Stephen E. Arnold is a longtime leader in search and covers the latest search and enterprise news on his Web site, ArnoldIT.com. A lot of his recent SharePoint coverage has focused on mobile, but most of what SharePoint offers is mere catch-up compared to what users are expecting from consumer level technologies.
Emily Rae Aldridge, April 16, 2014
March 21, 2014
The article titled 2014 Mobile World Congress Highlights—Musings of an MWC Veteran on Infobright offers some of the sunny spots from this year’s Mobile World Congress. The event has been held in Barcelona for the past 8 years, and this years boasted some 70,000 attendees and keynote speaker Mark Zuckerberg. It was also, as the article describes, Infobright’s first year exhibiting on the trade show floor. The article explores such areas of interest as the Internet of Things, “monetization” and the boosted attendance of mobile commerce vendors. The article states,
“There was a noticeable increase in the presence of mobile commerce vendors. Again, this ranged from transaction processing infrastructure to user experience applications for transactions, making payments, transferring funds, etc. The major credit card vendors’ presence was highly visible in this area. In underserved/under developed parts of the world, mobile platforms create a tremendous opportunity for enabling the movement of money and commerce.”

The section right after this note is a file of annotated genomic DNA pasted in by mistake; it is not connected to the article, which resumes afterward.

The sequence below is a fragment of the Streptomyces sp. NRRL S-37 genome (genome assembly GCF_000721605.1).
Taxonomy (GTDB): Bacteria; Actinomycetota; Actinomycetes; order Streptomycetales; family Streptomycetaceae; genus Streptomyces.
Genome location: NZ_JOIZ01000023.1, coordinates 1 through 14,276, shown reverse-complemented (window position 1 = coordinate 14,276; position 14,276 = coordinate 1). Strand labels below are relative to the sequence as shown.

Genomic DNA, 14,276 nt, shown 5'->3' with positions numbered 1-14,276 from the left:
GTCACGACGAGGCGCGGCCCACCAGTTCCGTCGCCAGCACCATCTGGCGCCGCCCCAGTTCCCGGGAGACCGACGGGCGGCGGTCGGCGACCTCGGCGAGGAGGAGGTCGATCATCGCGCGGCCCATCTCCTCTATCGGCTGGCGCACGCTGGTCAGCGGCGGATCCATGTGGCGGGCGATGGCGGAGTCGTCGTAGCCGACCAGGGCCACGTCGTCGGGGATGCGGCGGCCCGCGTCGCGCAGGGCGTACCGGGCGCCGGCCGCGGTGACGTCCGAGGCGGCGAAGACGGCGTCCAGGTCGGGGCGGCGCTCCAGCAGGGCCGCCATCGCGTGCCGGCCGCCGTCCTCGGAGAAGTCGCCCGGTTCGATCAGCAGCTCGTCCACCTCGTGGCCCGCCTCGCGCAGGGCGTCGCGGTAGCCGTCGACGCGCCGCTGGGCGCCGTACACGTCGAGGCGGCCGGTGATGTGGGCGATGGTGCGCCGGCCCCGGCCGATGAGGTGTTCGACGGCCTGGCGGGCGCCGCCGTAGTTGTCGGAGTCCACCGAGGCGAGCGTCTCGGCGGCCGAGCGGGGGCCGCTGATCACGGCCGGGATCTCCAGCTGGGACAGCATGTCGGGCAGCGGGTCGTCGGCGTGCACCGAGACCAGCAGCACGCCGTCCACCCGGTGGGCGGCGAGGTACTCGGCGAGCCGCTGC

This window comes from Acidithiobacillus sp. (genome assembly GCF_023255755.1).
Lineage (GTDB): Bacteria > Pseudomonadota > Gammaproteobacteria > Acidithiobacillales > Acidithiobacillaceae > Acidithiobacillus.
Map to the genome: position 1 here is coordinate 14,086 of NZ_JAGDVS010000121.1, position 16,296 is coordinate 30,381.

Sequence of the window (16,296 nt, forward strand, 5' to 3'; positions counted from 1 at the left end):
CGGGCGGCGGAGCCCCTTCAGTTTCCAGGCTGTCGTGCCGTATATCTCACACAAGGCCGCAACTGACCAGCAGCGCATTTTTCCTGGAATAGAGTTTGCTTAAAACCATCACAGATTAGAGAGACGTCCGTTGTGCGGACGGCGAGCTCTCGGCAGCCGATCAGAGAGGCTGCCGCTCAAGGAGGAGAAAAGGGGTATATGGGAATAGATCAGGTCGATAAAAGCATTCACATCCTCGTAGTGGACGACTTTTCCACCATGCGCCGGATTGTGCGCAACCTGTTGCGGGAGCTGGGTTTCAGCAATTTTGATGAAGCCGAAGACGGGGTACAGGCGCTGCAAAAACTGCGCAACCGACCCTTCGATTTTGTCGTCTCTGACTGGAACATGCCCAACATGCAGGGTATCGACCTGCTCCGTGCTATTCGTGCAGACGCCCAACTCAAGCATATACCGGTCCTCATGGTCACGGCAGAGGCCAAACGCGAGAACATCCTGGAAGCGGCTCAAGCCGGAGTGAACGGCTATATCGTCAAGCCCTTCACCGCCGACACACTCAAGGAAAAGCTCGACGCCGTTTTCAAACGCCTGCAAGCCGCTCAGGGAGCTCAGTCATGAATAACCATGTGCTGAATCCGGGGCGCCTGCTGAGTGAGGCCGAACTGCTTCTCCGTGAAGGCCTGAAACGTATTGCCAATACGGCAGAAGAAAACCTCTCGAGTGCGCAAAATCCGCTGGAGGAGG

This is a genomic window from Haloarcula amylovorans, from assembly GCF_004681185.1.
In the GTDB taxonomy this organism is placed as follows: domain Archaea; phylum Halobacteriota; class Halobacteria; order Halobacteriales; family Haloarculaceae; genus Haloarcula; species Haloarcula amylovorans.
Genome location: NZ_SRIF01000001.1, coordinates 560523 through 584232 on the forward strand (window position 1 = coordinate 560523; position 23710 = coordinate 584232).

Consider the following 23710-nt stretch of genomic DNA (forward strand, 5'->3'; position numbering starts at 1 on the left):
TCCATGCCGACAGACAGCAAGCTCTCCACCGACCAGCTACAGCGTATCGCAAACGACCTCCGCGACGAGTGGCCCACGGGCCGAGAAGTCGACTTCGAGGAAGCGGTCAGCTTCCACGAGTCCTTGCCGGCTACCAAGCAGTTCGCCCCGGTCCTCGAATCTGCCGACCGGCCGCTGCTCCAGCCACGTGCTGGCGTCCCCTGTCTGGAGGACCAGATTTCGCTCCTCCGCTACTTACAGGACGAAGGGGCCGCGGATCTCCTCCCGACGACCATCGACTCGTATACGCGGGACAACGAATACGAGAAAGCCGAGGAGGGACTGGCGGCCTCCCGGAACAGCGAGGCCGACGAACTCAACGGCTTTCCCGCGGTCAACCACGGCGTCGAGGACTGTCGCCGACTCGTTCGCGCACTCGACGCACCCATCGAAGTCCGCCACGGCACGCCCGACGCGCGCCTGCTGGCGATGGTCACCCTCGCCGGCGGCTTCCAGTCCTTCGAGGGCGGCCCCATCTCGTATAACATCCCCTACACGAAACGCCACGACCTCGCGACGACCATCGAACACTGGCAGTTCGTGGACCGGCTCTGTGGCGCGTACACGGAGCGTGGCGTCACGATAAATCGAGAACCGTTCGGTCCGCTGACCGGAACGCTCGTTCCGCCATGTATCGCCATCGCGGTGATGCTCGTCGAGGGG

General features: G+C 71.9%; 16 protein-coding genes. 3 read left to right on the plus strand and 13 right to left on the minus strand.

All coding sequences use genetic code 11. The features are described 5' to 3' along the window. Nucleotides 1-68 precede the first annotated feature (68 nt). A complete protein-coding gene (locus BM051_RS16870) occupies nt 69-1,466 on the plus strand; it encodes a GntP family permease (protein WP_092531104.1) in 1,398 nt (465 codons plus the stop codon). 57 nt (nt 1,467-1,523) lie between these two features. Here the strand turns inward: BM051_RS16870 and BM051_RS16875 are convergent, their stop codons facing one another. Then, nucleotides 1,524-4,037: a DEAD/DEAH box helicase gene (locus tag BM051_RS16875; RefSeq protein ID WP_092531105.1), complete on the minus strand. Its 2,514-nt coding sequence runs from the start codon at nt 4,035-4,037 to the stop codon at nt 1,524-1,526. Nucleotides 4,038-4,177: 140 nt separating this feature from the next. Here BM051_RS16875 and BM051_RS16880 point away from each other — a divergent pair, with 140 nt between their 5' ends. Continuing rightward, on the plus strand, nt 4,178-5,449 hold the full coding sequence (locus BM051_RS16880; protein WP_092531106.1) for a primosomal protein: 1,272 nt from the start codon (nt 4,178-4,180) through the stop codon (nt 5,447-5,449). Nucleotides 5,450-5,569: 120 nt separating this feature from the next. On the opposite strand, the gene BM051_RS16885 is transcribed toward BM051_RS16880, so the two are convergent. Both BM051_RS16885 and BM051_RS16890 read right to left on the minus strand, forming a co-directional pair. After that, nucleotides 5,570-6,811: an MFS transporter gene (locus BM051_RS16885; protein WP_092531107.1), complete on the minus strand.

In answer to the self-imposed question, what does Infobright have to do with MWC, the article exclaims, Big Data, that’s what! The article describes the “avalanche” of data that all of this technology revolves around. Infobright promises that it is just the man for the job of analyzing big data with the flexibility and speed necessary. Infobright offers a solution if you want to query machine data.
Chelsea Kerwin, March 21, 2014
March 19, 2014
Russian search leader Yandex describes its suite for Android developers in a company blog post, “Android Device Manufacturers Get Kitted Out with Yandex.Kit.” The post compares the Android operating system to a “car without the key” for mobile developers—the OS is free, but most of the mobile-device functionality we have come to expect is tangled up in a web of case-by-case agreements. Now, Yandex says their Kit represents that missing key. The write-up explains: